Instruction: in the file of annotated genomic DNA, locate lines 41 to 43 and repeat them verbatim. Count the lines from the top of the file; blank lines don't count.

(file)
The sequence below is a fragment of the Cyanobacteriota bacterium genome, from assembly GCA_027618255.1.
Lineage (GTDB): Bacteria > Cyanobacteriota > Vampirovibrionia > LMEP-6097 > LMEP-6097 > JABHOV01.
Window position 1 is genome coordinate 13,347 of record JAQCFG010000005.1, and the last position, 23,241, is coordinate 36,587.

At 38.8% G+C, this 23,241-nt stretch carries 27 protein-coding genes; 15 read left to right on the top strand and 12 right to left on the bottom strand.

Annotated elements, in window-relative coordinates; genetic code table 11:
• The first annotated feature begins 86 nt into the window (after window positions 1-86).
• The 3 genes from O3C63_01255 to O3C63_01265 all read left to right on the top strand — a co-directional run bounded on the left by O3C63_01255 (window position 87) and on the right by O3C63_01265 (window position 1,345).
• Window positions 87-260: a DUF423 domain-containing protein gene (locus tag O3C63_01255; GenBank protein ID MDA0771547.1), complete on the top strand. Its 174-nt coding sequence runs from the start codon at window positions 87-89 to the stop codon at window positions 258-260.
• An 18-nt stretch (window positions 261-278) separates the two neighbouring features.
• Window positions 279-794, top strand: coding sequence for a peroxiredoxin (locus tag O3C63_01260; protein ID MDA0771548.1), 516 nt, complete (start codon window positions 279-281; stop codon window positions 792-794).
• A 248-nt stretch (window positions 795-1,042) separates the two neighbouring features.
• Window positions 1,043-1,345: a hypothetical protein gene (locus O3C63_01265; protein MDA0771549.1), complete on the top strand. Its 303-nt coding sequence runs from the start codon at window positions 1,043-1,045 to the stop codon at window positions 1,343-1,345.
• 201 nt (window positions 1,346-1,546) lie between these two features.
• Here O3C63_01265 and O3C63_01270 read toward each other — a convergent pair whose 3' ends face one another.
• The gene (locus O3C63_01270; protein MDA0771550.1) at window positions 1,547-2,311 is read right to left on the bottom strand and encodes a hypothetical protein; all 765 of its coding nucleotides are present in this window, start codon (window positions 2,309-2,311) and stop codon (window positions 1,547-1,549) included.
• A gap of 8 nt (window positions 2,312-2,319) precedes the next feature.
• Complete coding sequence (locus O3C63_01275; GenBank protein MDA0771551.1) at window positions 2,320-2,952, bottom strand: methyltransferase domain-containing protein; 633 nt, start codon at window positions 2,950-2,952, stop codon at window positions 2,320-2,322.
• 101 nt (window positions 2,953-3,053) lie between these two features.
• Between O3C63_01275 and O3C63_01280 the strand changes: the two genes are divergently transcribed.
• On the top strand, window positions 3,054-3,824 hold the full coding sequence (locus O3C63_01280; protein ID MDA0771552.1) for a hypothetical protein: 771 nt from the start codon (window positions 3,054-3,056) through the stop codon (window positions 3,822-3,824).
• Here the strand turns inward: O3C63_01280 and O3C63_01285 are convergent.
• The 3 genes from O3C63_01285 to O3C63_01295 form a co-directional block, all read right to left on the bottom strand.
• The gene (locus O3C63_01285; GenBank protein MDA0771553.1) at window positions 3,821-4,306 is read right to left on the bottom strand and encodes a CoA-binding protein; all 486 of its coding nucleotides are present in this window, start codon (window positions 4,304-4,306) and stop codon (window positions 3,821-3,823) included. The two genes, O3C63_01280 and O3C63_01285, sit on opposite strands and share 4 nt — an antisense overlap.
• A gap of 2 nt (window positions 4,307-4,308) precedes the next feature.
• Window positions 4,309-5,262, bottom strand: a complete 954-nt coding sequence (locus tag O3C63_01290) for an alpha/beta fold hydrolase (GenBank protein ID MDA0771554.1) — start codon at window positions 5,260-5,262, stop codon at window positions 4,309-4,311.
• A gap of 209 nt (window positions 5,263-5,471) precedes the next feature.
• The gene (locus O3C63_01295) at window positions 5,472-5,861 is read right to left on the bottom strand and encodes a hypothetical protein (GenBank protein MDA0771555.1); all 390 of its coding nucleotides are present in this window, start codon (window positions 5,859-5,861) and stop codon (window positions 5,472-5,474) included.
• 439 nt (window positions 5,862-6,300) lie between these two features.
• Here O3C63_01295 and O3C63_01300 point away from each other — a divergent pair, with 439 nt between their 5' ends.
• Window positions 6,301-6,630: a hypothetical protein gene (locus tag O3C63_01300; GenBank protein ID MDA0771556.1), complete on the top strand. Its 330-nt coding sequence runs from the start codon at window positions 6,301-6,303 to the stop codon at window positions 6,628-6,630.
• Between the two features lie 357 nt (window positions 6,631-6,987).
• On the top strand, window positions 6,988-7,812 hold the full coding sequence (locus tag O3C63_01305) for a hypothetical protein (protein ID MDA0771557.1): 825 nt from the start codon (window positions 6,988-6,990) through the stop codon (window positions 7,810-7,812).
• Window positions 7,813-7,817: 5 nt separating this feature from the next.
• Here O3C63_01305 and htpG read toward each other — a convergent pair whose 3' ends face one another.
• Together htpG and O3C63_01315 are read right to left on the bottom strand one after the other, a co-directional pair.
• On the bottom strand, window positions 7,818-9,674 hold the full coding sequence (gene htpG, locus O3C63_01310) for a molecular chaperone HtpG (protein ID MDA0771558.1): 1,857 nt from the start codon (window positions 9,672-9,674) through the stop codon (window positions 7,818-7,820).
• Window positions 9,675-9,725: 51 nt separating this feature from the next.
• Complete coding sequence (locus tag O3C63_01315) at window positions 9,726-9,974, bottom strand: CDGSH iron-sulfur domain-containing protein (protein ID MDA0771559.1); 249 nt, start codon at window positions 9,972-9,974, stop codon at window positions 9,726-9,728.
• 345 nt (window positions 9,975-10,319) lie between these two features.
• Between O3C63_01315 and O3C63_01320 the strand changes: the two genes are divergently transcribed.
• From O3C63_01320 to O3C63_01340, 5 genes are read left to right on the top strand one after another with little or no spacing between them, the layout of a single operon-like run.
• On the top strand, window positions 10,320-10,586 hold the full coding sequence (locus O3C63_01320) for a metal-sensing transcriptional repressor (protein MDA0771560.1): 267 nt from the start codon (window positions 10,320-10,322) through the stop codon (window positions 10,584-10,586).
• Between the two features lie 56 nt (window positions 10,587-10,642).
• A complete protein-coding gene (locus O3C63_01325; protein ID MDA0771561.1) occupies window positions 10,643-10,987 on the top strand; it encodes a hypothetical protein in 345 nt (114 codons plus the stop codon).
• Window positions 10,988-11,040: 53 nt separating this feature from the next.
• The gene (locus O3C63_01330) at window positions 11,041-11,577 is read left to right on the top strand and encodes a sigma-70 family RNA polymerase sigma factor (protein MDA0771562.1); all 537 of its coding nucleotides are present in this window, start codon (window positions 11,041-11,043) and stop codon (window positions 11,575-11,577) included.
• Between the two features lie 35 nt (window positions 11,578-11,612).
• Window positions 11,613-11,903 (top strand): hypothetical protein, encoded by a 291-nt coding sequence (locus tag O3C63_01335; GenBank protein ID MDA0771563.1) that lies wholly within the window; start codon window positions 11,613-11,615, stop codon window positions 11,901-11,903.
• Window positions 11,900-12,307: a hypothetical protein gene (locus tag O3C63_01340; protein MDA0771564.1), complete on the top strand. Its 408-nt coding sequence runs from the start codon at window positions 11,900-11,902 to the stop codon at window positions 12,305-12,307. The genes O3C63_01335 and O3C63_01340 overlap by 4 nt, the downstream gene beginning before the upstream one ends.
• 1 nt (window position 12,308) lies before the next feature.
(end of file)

• From O3C63_01320 to O3C63_01340, 5 genes are read left to right on the top strand one after another with little or no spacing between them, the layout of a single operon-like run.
• On the top strand, window positions 10,320-10,586 hold the full coding sequence (locus O3C63_01320) for a metal-sensing transcriptional repressor (protein MDA0771560.1): 267 nt from the start codon (window positions 10,320-10,322) through the stop codon (window positions 10,584-10,586).
• Between the two features lie 56 nt (window positions 10,587-10,642).